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A Closer Look: Morocco

A new generation of adventurers has discovered Morocco, where a crumbling riad can be turned into a charming second home

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When Stephen di Renza came to Fez in 1999 to purchase a riad—a traditional Moroccan house—he was only the second foreigner ever to do so, he says. “I couldn’t believe people weren’t coming here and buying up these beautiful old buildings for vacation homes.” In the past decade, throughout the country, from Tangier to Essaouira, foreigners have swooped in to buy many crumbling buildings, turning them into second homes and private inns. “The Moroccan king Mohammed VI centralized everything,” says di Renza about the monarch who took over the throne from his father, King Hassan II, in 1999. “He built hospitals and schools and made the country accessible to tourists.”

The Philadelphia-born di Renza, a fashion creative director in Paris, converted the riad into a guesthouse in 2006, calling it Riad Numéro 9. The following year, he and his French partner, Bruno Ussel, bought the adjacent building, where the recently opened Restaurant Numéro 7 now lives. They restored the structures to their former glory with the help of local craftsmen: tile workers, woodworkers, metal smiths, leathermakers. “Fez is the country’s crafts capital,” says di Renza, who complemented the guesthouses’ traditional Moorish design with Asian, French and English antiques.

Marrakesh is the favored destination, and locals joke (and grumble) that, with so many boutique riads and luxury hotels luring tourists for warm weather getaways, the city has become the Miami for Europeans. But while the locals—expats and natives alike—may complain that Marrakesh is being overdeveloped, stroll through the city’s mazelike souks and you will stumble upon some of the most exquisitely designed spaces in the world. Most foreign buyers are quite adamant about respecting the traditional design vernacular, renovating the structures in a local manner, in a kind of ethno-chic style.

Take Marrakesh’s Riad El Fenn, owned by English business partners Howell James and Vanessa Branson, the sister of Sir Richard Branson, who happens to own the Kasbah Tamadot, a luxury retreat in the nearby Atlas Mountains. The 21-room riad is a lively mix of modern and traditional, the classic and the cutting edge. There are cedarwood ceilings, colorful tadelakt tiles and hand-stitched camel-leather floors throughout, but there are also plenty of contemporary touches—a red velvet-swathed bar, a screening room and a world-class contemporary art collection with works by William Kentridge, Bridget Riley and Pieter Hugo.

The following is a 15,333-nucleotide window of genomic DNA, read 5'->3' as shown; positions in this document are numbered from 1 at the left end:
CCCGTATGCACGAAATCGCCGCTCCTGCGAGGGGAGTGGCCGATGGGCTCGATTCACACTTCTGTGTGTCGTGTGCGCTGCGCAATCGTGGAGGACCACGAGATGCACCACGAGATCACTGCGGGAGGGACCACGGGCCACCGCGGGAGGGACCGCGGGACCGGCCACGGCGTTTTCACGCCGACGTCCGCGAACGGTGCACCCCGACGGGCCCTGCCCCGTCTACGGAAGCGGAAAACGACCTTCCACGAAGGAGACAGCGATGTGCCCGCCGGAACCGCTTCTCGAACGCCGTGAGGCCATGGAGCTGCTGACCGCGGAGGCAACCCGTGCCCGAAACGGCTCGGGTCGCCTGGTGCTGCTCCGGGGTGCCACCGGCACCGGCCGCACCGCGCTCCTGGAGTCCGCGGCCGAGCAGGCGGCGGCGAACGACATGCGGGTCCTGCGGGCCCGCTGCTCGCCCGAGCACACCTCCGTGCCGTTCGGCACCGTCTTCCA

“People have learned how to combine things here,” says New England native Maryam Montague, who owns the Peacock Pavilions guesthouse in Marrakesh with her architect husband. Last spring Montague, who has served as a design sherpa for recent visitors like Tory Burch and Martha Stewart, published a coffee-table book, Marrakesh by Design. “Spaces no longer need to look like a genie lives here. It doesn’t have to be Epcot,” she says, referring to a time not too long ago when expats erred on the side of theatrical—billowy curtains, excessive use of color and huge fireplaces. “We’ve gotten to a middle-of-the-road moment: It’s more like Sweden meets Liberace.”

Montague believes that Moroccan design has resonated with many foreigners because it’s not only beautiful,but it has a deeper meaning attached to its different motifs and colors. “There is a lot of belief in the supernatural here, so each color has a purpose.” Blue, for instance, wards off the evil eye and it also symbolizes water for the Berbers, the Moroccan desert tribes. “It’s the same with patterns and symbols. You can literally read a carpet,” says Montague of the Moroccan tribal rugs, which have become the take-home souvenir for fashion folks like Marc Jacobs and Joseph Altuzarra, whose fall collection was influenced by a trip to North Africa. Moroccan design has reached critical mass—West Elm now sells the Beni Ouarain tribal rug.

“There has been a creative explosion here in the last 10 years,” says Montague. Of course, artists, writers and designers have always had an aesthetic love affair with the country. Novelists like William S. Burroughs and Paul Bowles produced some of their most dynamic work in Tangier in the 1950s. Soon after, Yves Saint Laurent became so enraptured with the exotic locale of Marrakesh that he bought palatial houses here with his partner Pierre Bergé. (One is now a museum and public garden.) The Moroccan culture would influence his designs for decades. The 1960s jet-set crowd—including Mick Jagger, Jimi Hendrix and Talitha Getty (whose glorious Moorish costumes would launch a thousand fashion collections)—also touched down there.

Today a new generation of creative types has discovered the country, but they experience the places with a more sophisticated lens. As Montague explains, “They’ve taken this old, mystical place and made it fresher, more accessible. It’s a synergy of two worlds.”

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